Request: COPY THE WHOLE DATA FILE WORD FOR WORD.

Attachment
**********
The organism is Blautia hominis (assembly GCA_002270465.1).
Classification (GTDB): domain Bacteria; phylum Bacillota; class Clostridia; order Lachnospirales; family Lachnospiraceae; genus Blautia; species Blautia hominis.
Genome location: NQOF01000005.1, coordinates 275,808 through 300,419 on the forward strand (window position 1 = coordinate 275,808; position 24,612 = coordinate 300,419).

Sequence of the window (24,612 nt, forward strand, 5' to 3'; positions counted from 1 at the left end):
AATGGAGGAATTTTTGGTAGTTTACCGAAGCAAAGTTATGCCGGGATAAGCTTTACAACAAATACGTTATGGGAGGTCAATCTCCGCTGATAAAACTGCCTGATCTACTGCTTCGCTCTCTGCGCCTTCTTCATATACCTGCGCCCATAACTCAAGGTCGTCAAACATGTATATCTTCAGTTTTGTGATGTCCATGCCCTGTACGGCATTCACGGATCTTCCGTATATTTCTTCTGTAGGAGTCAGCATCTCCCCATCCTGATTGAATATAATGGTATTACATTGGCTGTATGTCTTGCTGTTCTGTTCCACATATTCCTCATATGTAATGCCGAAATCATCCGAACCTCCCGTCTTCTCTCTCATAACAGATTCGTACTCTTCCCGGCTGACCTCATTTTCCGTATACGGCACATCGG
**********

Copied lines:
The organism is Blautia hominis (assembly GCA_002270465.1).
Classification (GTDB): domain Bacteria; phylum Bacillota; class Clostridia; order Lachnospirales; family Lachnospiraceae; genus Blautia; species Blautia hominis.
Genome location: NQOF01000005.1, coordinates 275,808 through 300,419 on the forward strand (window position 1 = coordinate 275,808; position 24,612 = coordinate 300,419).

Sequence of the window (24,612 nt, forward strand, 5' to 3'; positions counted from 1 at the left end):
AATGGAGGAATTTTTGGTAGTTTACCGAAGCAAAGTTATGCCGGGATAAGCTTTACAACAAATACGTTATGGGAGGTCAATCTCCGCTGATAAAACTGCCTGATCTACTGCTTCGCTCTCTGCGCCTTCTTCATATACCTGCGCCCATAACTCAAGGTCGTCAAACATGTATATCTTCAGTTTTGTGATGTCCATGCCCTGTACGGCATTCACGGATCTTCCGTATATTTCTTCTGTAGGAGTCAGCATCTCCCCATCCTGATTGAATATAATGGTATTACATTGGCTGTATGTCTTGCTGTTCTGTTCCACATATTCCTCATATGTAATGCCGAAATCATCCGAACCTCCCGTCTTCTCTCTCATAACAGATTCGTACTCTTCCCGGCTGACCTCATTTTCCGTATACGGCACATCGG